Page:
2012 LSU Preview - Defense
CollegeFootballNews.com 2012 Preview - LSU Tiger Defense
Preview 2012 - Defense
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What You Need To Know: The LSU defense has been among the best in the nation over the last several years, and last season it took things to another level with a dominant defensive front, a phenomenal secondary, and a solid linebacking corps with it all adding up to a group that allowed just 262 yards and 11.3 points per game. There are some massive losses, including Thorpe-winning corner Morris Claiborne,
Tyrann Mathieu and star tackle Michael Brockers, but defensive coordinator John Chavis is locked up with a whopper of a contract to keep him around. If the outside linebackers can shine early, the starting 11 will be as good as any in college football, but there are experience and depth issues everyone except at tackle. No one’s running on this line, and the secondary will be terrific if everyone can stay healthy, but the linebackers are a bit thin. This won’t be the defense it was last year, but it won’t be too far off.
Star of the defense: Junior DE Sam Montgomery
Tackles: Eric Reid, 76
Sacks: Sam Montgomery, 9
Interceptions: Eric Reid, Tharold Simon,2
Player who has to step up and be a star: Junior S Craig Loston
Unsung star on the rise: Junior CB Tharold Simon
Best pro prospect: Montgomery
Top three all-star candidates: 1) Montgomery, 2) S Eric Reid, 3) DT Anthony Johnson
Strength of the defense: Tackle, Production
Weakness of the defense: Depth, Outside Linebacker
The Tigers are known for cranking out top-flight tackles, and their star of stars on this year’s great defensive line is end Sam Montgomery, a 6-4, 245-pound pass rushing terror who led the team with nine sacks and 13.5 tackles for loss with 49 tackles. There was some question about whether or not he’d be able to hold up after suffering a season-ending knee injury as a freshman, but he was just as speedy and just as great around the corner. Ultra-consistent with a great frame and the room to get a little bit bigger, he’s in a salary drive and should be a first-round draft pick if and when he chooses to come out early.
Working on the other side will be Barkevious Mingo, a 6-5, 237-pound junior with the game to go along with the phenomenal name. Built like an NBA power forward, the former star recruit is ultra-athletic and is great at getting around the edge and into the backfield. With all the attention paid to the rest of the line, he destroys one-on-one blocking making eight sacks with 15 tackles for loss and 46 tackles as a spot starter. Now he’ll flourish on the left side with the job all his.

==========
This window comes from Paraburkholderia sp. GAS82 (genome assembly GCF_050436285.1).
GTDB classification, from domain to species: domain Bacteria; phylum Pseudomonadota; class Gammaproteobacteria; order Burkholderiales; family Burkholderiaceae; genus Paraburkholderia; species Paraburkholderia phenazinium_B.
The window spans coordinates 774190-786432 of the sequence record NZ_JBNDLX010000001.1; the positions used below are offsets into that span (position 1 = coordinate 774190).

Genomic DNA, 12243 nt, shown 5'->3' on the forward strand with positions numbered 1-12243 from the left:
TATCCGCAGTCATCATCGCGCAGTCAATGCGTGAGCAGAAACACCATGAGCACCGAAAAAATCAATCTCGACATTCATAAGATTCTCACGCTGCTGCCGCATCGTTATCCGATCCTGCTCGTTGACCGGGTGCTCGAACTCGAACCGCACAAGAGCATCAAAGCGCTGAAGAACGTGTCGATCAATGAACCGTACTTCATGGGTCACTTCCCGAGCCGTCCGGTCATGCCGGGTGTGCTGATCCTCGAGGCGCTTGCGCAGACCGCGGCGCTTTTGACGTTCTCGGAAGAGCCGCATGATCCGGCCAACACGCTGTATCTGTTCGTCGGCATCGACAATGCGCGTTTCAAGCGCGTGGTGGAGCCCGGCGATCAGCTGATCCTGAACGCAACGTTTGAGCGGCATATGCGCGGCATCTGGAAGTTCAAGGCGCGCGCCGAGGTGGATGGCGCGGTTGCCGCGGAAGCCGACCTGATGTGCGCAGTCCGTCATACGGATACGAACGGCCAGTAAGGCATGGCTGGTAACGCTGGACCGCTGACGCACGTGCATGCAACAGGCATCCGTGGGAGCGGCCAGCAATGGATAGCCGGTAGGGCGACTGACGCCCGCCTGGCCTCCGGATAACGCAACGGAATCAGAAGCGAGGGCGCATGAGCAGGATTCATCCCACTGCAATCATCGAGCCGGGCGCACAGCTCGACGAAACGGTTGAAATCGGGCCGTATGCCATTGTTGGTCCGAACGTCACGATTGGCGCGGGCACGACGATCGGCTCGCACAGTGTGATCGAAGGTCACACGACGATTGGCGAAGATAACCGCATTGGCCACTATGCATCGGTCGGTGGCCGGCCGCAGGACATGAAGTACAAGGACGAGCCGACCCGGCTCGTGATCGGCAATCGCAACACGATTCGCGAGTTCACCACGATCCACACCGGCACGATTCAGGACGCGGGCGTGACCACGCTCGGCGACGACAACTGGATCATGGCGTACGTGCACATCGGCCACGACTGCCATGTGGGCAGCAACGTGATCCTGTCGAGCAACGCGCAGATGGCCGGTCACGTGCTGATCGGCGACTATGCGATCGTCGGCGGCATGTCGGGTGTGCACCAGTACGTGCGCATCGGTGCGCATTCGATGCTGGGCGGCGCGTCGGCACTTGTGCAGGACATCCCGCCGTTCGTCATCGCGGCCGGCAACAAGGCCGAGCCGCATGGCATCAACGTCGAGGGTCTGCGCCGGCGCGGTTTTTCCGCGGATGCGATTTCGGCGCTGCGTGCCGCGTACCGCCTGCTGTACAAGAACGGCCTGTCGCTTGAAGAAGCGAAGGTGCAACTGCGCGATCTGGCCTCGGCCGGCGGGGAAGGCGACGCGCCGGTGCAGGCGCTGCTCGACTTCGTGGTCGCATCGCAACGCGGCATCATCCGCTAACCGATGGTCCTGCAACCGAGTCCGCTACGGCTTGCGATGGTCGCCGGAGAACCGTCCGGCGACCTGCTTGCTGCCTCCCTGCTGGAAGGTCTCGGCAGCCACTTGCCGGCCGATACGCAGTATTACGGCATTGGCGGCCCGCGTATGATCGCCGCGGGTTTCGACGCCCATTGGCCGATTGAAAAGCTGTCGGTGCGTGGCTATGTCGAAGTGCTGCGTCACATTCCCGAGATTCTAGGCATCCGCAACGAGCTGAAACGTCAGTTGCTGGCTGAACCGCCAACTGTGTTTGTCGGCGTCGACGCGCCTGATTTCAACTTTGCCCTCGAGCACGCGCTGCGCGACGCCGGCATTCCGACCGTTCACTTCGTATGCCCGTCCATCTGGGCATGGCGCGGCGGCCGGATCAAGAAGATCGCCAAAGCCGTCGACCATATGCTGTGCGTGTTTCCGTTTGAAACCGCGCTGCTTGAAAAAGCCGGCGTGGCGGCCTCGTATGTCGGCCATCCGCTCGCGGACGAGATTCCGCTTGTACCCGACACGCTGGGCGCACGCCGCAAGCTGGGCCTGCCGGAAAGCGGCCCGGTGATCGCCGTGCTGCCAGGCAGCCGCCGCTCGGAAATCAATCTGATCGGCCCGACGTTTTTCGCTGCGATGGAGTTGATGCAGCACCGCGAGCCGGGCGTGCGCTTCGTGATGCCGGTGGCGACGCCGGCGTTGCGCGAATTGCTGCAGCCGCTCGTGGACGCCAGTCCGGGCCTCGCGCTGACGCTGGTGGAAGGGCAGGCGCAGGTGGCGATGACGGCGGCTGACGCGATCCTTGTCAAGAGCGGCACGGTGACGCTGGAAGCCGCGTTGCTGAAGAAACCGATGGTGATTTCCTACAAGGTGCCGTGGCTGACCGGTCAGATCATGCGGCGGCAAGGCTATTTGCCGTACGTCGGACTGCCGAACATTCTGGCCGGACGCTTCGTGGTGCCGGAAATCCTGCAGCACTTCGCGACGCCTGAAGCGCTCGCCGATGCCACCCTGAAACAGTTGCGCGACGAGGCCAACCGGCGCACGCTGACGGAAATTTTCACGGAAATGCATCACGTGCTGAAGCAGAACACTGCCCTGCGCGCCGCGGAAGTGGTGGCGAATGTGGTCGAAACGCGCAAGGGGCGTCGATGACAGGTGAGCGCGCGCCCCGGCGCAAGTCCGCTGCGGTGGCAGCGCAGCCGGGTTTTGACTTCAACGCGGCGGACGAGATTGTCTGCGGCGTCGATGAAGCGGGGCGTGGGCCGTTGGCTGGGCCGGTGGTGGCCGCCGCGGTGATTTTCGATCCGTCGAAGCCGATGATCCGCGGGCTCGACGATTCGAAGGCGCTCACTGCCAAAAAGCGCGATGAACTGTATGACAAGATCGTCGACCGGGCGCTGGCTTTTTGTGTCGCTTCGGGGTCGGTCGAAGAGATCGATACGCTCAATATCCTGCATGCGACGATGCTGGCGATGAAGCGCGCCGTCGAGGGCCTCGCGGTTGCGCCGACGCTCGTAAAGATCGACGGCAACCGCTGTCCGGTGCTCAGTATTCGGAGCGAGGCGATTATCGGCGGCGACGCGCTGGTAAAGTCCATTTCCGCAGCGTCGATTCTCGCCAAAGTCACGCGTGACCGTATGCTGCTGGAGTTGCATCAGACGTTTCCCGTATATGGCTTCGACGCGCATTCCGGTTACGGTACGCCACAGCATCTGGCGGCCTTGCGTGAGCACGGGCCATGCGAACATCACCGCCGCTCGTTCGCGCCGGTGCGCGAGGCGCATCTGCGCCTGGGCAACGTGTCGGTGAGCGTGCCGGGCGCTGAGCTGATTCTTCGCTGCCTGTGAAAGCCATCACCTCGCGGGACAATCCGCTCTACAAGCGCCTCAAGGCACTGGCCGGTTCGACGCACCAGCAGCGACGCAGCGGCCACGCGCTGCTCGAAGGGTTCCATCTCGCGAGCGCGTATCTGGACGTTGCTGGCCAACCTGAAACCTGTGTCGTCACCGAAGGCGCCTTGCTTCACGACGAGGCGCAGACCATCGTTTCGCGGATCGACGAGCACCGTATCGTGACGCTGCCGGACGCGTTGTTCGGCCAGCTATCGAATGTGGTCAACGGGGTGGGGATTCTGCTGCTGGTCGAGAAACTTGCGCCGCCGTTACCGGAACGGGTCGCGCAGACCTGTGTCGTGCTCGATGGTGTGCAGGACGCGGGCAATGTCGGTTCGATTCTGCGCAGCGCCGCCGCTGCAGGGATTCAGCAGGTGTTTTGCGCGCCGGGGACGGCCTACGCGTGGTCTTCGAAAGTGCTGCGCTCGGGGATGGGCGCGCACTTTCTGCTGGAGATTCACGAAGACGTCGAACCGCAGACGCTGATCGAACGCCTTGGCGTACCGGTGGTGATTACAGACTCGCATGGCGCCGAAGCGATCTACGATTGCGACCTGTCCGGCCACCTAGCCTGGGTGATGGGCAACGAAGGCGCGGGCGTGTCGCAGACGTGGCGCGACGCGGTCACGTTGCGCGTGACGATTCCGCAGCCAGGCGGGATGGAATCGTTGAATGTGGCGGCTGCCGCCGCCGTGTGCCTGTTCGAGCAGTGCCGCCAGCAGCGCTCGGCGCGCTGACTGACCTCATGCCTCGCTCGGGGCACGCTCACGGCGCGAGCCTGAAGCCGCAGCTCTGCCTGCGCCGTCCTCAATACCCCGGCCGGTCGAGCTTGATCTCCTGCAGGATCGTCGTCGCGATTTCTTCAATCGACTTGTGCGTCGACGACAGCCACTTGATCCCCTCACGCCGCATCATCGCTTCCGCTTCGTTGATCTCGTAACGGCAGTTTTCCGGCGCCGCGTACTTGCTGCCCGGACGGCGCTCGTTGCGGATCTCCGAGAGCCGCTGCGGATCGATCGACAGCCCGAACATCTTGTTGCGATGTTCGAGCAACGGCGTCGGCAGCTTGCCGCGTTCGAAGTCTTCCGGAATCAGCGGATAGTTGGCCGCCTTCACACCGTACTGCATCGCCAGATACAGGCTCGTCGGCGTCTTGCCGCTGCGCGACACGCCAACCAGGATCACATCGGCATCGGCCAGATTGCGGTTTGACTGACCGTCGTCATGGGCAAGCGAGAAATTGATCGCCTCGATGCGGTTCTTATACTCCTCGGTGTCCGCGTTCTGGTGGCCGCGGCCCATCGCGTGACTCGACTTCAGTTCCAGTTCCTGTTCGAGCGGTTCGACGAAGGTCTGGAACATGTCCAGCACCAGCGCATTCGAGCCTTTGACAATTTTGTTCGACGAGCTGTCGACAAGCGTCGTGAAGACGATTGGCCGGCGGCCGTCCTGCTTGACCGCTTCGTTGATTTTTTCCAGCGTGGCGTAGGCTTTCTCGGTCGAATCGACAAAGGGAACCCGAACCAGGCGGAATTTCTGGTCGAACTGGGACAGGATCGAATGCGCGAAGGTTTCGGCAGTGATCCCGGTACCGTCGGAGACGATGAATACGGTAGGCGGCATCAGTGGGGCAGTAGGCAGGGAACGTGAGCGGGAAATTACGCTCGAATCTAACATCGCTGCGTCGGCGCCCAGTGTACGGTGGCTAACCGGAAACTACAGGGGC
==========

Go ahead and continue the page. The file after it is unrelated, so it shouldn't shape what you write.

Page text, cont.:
So who’s the next great LSU defensive tackle? It’s 6-3, 294-pound sophomore Anthony Johnson, who’s nicknamed the Freak for a reason. A superstar recruit, he got to school early last year and showed right away that he has the potential to anchor an NFL line down the road and could be even more special than Michael Brockers was last season. Everyone’s No. 1 overall tackle prospect stepped in right away and was a key part of the rotation with 12 tackles with a sack and three tackles for loss. Even if he doesn’t start the season he’ll be a devastating playmaker on the inside with the ability to both gum up the works and get into the backfield.
Johnson is the star, but he might start out the year behind 6-1, 287-pound senior Josh Downs, the most experienced option for the left side. He’s not huge and he’s a bit short and squatty for an elite line, but he’s a veteran who made nine tackles last year.
6-3, 287-pound junior Bennie Logan went under the radar last season as a 12-game starter next to Brockers. A very quick, active run defender who finished sixth on the team with 57 tackles with three sacks and 6.5 tackles for loss, he can do a little of everything with the ability to fly into the backfield and hold up well against the power running teams. He’ll stay fresh working in a rotation with sophomore Ego Ferguson, a superstar recruit in 2010 who started to blossom last year. At 6-3 and 283 pounds he has good size and great quickness making 13 tackles in the rotation. He’ll likely be a starter sooner than later, but for now he’ll be an extremely productive force when he gets his chances.
6-5, 264-pound senior Lavar Edwards was a key part of the rotation getting one start on the end against Auburn, finishing the year with 26 tackles with a sack and 4.5 tackles for loss. Experienced, he can play either end spot and be fine with the size to hold up against the run and just enough speed to get into the backfield.
Watch Out For … The Freak. As good as Brockers was and as much as he’ll be missed, Johnson has the potential to be better. With Logan and Ferguson taking away attention, and with Downs a good enough veteran to see time when needed, Johnson won’t have to do it all. However, when he gets his chances he’ll be phenomenal. This year he’ll show what all the fuss was about.
Strength: Run defense. The Tigers will load up at all four spots and should dominate against the run after allowing just 90 yards per game and seven scores. With good depth and elite talent among the top four players, good luck getting 100 yards on the ground against this group.